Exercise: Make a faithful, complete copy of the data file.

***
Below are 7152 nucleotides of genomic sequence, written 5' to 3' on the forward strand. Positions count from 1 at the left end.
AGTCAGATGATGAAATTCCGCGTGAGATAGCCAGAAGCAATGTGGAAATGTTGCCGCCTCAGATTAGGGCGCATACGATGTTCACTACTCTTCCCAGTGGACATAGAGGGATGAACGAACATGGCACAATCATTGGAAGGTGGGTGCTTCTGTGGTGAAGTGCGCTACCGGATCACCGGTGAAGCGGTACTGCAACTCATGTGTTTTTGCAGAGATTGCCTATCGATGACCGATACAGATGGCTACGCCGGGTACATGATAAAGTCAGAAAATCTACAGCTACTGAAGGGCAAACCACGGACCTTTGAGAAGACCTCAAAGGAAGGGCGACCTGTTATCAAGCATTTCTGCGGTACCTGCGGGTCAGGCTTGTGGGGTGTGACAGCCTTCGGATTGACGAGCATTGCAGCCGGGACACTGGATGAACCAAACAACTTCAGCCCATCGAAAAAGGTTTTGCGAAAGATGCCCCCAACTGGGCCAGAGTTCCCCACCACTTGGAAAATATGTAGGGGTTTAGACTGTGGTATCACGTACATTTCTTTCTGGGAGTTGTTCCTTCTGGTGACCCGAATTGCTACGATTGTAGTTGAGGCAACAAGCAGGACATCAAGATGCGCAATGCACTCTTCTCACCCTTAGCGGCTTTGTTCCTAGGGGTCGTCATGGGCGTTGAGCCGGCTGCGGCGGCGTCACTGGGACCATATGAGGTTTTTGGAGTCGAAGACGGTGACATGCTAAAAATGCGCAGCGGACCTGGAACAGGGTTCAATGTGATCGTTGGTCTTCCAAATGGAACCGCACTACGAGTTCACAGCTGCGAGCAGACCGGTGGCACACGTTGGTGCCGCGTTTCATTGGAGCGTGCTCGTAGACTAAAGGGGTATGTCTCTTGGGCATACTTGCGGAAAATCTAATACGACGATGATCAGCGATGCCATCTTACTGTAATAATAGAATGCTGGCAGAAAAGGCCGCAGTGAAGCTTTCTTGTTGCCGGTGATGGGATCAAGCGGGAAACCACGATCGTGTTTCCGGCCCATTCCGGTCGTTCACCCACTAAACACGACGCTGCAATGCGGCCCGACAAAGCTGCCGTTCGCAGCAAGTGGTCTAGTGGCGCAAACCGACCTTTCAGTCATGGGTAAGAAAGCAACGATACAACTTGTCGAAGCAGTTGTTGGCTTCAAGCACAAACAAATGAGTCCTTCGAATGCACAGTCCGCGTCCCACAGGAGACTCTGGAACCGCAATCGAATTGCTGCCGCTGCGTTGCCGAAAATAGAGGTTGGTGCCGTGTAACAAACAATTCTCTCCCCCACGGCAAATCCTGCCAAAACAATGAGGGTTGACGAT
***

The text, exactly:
Below are 7152 nucleotides of genomic sequence, written 5' to 3' on the forward strand. Positions count from 1 at the left end.
AGTCAGATGATGAAATTCCGCGTGAGATAGCCAGAAGCAATGTGGAAATGTTGCCGCCTCAGATTAGGGCGCATACGATGTTCACTACTCTTCCCAGTGGACATAGAGGGATGAACGAACATGGCACAATCATTGGAAGGTGGGTGCTTCTGTGGTGAAGTGCGCTACCGGATCACCGGTGAAGCGGTACTGCAACTCATGTGTTTTTGCAGAGATTGCCTATCGATGACCGATACAGATGGCTACGCCGGGTACATGATAAAGTCAGAAAATCTACAGCTACTGAAGGGCAAACCACGGACCTTTGAGAAGACCTCAAAGGAAGGGCGACCTGTTATCAAGCATTTCTGCGGTACCTGCGGGTCAGGCTTGTGGGGTGTGACAGCCTTCGGATTGACGAGCATTGCAGCCGGGACACTGGATGAACCAAACAACTTCAGCCCATCGAAAAAGGTTTTGCGAAAGATGCCCCCAACTGGGCCAGAGTTCCCCACCACTTGGAAAATATGTAGGGGTTTAGACTGTGGTATCACGTACATTTCTTTCTGGGAGTTGTTCCTTCTGGTGACCCGAATTGCTACGATTGTAGTTGAGGCAACAAGCAGGACATCAAGATGCGCAATGCACTCTTCTCACCCTTAGCGGCTTTGTTCCTAGGGGTCGTCATGGGCGTTGAGCCGGCTGCGGCGGCGTCACTGGGACCATATGAGGTTTTTGGAGTCGAAGACGGTGACATGCTAAAAATGCGCAGCGGACCTGGAACAGGGTTCAATGTGATCGTTGGTCTTCCAAATGGAACCGCACTACGAGTTCACAGCTGCGAGCAGACCGGTGGCACACGTTGGTGCCGCGTTTCATTGGAGCGTGCTCGTAGACTAAAGGGGTATGTCTCTTGGGCATACTTGCGGAAAATCTAATACGACGATGATCAGCGATGCCATCTTACTGTAATAATAGAATGCTGGCAGAAAAGGCCGCAGTGAAGCTTTCTTGTTGCCGGTGATGGGATCAAGCGGGAAACCACGATCGTGTTTCCGGCCCATTCCGGTCGTTCACCCACTAAACACGACGCTGCAATGCGGCCCGACAAAGCTGCCGTTCGCAGCAAGTGGTCTAGTGGCGCAAACCGACCTTTCAGTCATGGGTAAGAAAGCAACGATACAACTTGTCGAAGCAGTTGTTGGCTTCAAGCACAAACAAATGAGTCCTTCGAATGCACAGTCCGCGTCCCACAGGAGACTCTGGAACCGCAATCGAATTGCTGCCGCTGCGTTGCCGAAAATAGAGGTTGGTGCCGTGTAACAAACAATTCTCTCCCCCACGGCAAATCCTGCCAAAACAATGAGGGTTGACGAT